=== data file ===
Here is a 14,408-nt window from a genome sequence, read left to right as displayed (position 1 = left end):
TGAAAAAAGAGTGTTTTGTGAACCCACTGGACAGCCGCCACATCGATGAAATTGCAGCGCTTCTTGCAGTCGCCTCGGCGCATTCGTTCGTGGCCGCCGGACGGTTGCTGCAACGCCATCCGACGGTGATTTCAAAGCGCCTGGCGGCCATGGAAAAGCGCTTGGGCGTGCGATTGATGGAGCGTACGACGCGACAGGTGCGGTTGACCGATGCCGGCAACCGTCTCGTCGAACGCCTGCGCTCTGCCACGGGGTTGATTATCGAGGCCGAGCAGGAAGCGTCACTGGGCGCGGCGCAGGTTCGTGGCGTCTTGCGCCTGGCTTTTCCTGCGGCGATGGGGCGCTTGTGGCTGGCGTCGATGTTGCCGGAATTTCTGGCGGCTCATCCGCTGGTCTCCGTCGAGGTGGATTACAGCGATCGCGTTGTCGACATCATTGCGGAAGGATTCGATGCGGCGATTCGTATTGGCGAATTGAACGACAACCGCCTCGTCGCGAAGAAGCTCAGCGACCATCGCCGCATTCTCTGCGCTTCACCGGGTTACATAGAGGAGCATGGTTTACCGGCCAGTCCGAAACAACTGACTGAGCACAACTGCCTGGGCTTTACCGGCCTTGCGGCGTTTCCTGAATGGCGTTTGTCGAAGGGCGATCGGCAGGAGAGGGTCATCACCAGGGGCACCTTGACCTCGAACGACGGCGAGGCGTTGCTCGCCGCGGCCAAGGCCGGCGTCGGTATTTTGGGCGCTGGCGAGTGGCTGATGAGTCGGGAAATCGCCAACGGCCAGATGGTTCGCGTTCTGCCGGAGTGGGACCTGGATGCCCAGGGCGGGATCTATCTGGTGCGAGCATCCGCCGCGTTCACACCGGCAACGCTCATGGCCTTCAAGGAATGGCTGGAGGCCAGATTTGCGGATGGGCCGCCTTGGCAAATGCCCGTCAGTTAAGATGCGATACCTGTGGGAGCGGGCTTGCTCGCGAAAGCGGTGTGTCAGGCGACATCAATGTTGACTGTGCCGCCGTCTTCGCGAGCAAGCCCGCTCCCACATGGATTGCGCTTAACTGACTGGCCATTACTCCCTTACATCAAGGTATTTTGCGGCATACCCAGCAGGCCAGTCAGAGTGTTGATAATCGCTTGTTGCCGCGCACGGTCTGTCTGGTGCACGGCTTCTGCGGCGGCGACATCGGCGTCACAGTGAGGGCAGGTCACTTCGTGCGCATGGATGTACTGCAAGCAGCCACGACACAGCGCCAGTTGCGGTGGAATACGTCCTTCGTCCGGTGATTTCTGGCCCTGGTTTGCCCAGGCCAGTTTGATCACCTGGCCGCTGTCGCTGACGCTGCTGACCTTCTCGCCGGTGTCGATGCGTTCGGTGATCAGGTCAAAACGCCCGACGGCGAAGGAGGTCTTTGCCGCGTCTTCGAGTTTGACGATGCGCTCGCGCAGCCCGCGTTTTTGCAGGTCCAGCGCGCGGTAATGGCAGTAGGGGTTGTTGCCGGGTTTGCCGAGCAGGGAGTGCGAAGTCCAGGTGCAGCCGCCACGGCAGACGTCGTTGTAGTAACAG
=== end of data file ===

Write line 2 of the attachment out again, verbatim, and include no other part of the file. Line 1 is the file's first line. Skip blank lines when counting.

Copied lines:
TGAAAAAAGAGTGTTTTGTGAACCCACTGGACAGCCGCCACATCGATGAAATTGCAGCGCTTCTTGCAGTCGCCTCGGCGCATTCGTTCGTGGCCGCCGGACGGTTGCTGCAACGCCATCCGACGGTGATTTCAAAGCGCCTGGCGGCCATGGAAAAGCGCTTGGGCGTGCGATTGATGGAGCGTACGACGCGACAGGTGCGGTTGACCGATGCCGGCAACCGTCTCGTCGAACGCCTGCGCTCTGCCACGGGGTTGATTATCGAGGCCGAGCAGGAAGCGTCACTGGGCGCGGCGCAGGTTCGTGGCGTCTTGCGCCTGGCTTTTCCTGCGGCGATGGGGCGCTTGTGGCTGGCGTCGATGTTGCCGGAATTTCTGGCGGCTCATCCGCTGGTCTCCGTCGAGGTGGATTACAGCGATCGCGTTGTCGACATCATTGCGGAAGGATTCGATGCGGCGATTCGTATTGGCGAATTGAACGACAACCGCCTCGTCGCGAAGAAGCTCAGCGACCATCGCCGCATTCTCTGCGCTTCACCGGGTTACATAGAGGAGCATGGTTTACCGGCCAGTCCGAAACAACTGACTGAGCACAACTGCCTGGGCTTTACCGGCCTTGCGGCGTTTCCTGAATGGCGTTTGTCGAAGGGCGATCGGCAGGAGAGGGTCATCACCAGGGGCACCTTGACCTCGAACGACGGCGAGGCGTTGCTCGCCGCGGCCAAGGCCGGCGTCGGTATTTTGGGCGCTGGCGAGTGGCTGATGAGTCGGGAAATCGCCAACGGCCAGATGGTTCGCGTTCTGCCGGAGTGGGACCTGGATGCCCAGGGCGGGATCTATCTGGTGCGAGCATCCGCCGCGTTCACACCGGCAACGCTCATGGCCTTCAAGGAATGGCTGGAGGCCAGATTTGCGGATGGGCCGCCTTGGCAAATGCCCGTCAGTTAAGATGCGATACCTGTGGGAGCGGGCTTGCTCGCGAAAGCGGTGTGTCAGGCGACATCAATGTTGACTGTGCCGCCGTCTTCGCGAGCAAGCCCGCTCCCACATGGATTGCGCTTAACTGACTGGCCATTACTCCCTTACATCAAGGTATTTTGCGGCATACCCAGCAGGCCAGTCAGAGTGTTGATAATCGCTTGTTGCCGCGCACGGTCTGTCTGGTGCACGGCTTCTGCGGCGGCGACATCGGCGTCACAGTGAGGGCAGGTCACTTCGTGCGCATGGATGTACTGCAAGCAGCCACGACACAGCGCCAGTTGCGGTGGAATACGTCCTTCGTCCGGTGATTTCTGGCCCTGGTTTGCCCAGGCCAGTTTGATCACCTGGCCGCTGTCGCTGACGCTGCTGACCTTCTCGCCGGTGTCGATGCGTTCGGTGATCAGGTCAAAACGCCCGACGGCGAAGGAGGTCTTTGCCGCGTCTTCGAGTTTGACGATGCGCTCGCGCAGCCCGCGTTTTTGCAGGTCCAGCGCGCGGTAATGGCAGTAGGGGTTGTTGCCGGGTTTGCCGAGCAGGGAGTGCGAAGTCCAGGTGCAGCCGCCACGGCAGACGTCGTTGTAGTAACAG